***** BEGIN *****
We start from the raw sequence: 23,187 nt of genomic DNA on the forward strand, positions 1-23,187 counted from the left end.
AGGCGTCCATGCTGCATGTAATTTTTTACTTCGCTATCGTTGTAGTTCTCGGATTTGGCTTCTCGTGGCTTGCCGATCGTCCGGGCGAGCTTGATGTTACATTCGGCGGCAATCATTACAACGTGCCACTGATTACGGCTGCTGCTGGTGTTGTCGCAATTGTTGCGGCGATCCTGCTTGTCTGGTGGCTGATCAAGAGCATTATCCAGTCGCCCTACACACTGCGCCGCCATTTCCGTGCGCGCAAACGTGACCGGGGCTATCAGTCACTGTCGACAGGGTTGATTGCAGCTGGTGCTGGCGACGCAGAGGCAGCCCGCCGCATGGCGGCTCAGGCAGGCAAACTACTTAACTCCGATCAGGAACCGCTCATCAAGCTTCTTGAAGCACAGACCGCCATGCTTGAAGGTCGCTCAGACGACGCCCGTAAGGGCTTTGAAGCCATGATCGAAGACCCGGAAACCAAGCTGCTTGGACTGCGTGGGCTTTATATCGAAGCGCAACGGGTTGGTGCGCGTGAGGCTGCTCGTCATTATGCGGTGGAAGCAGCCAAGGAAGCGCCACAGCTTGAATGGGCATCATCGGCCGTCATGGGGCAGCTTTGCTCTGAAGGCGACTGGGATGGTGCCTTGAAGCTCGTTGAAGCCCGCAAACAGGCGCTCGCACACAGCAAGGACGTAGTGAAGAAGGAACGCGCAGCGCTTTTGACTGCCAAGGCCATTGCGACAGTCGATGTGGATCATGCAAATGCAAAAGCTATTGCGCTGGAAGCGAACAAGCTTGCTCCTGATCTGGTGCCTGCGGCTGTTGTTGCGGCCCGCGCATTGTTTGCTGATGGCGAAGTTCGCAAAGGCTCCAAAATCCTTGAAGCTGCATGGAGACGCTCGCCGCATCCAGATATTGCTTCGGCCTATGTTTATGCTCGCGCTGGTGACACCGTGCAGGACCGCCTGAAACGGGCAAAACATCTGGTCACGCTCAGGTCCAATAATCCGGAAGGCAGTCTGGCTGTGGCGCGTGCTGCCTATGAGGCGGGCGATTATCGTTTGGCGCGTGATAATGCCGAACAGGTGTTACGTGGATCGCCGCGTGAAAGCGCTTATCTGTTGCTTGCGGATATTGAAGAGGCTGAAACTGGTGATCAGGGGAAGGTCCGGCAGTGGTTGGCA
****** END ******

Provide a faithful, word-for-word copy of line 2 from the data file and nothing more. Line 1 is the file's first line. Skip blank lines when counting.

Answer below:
AGGCGTCCATGCTGCATGTAATTTTTTACTTCGCTATCGTTGTAGTTCTCGGATTTGGCTTCTCGTGGCTTGCCGATCGTCCGGGCGAGCTTGATGTTACATTCGGCGGCAATCATTACAACGTGCCACTGATTACGGCTGCTGCTGGTGTTGTCGCAATTGTTGCGGCGATCCTGCTTGTCTGGTGGCTGATCAAGAGCATTATCCAGTCGCCCTACACACTGCGCCGCCATTTCCGTGCGCGCAAACGTGACCGGGGCTATCAGTCACTGTCGACAGGGTTGATTGCAGCTGGTGCTGGCGACGCAGAGGCAGCCCGCCGCATGGCGGCTCAGGCAGGCAAACTACTTAACTCCGATCAGGAACCGCTCATCAAGCTTCTTGAAGCACAGACCGCCATGCTTGAAGGTCGCTCAGACGACGCCCGTAAGGGCTTTGAAGCCATGATCGAAGACCCGGAAACCAAGCTGCTTGGACTGCGTGGGCTTTATATCGAAGCGCAACGGGTTGGTGCGCGTGAGGCTGCTCGTCATTATGCGGTGGAAGCAGCCAAGGAAGCGCCACAGCTTGAATGGGCATCATCGGCCGTCATGGGGCAGCTTTGCTCTGAAGGCGACTGGGATGGTGCCTTGAAGCTCGTTGAAGCCCGCAAACAGGCGCTCGCACACAGCAAGGACGTAGTGAAGAAGGAACGCGCAGCGCTTTTGACTGCCAAGGCCATTGCGACAGTCGATGTGGATCATGCAAATGCAAAAGCTATTGCGCTGGAAGCGAACAAGCTTGCTCCTGATCTGGTGCCTGCGGCTGTTGTTGCGGCCCGCGCATTGTTTGCTGATGGCGAAGTTCGCAAAGGCTCCAAAATCCTTGAAGCTGCATGGAGACGCTCGCCGCATCCAGATATTGCTTCGGCCTATGTTTATGCTCGCGCTGGTGACACCGTGCAGGACCGCCTGAAACGGGCAAAACATCTGGTCACGCTCAGGTCCAATAATCCGGAAGGCAGTCTGGCTGTGGCGCGTGCTGCCTATGAGGCGGGCGATTATCGTTTGGCGCGTGATAATGCCGAACAGGTGTTACGTGGATCGCCGCGTGAAAGCGCTTATCTGTTGCTTGCGGATATTGAAGAGGCTGAAACTGGTGATCAGGGGAAGGTCCGGCAGTGGTTGGCA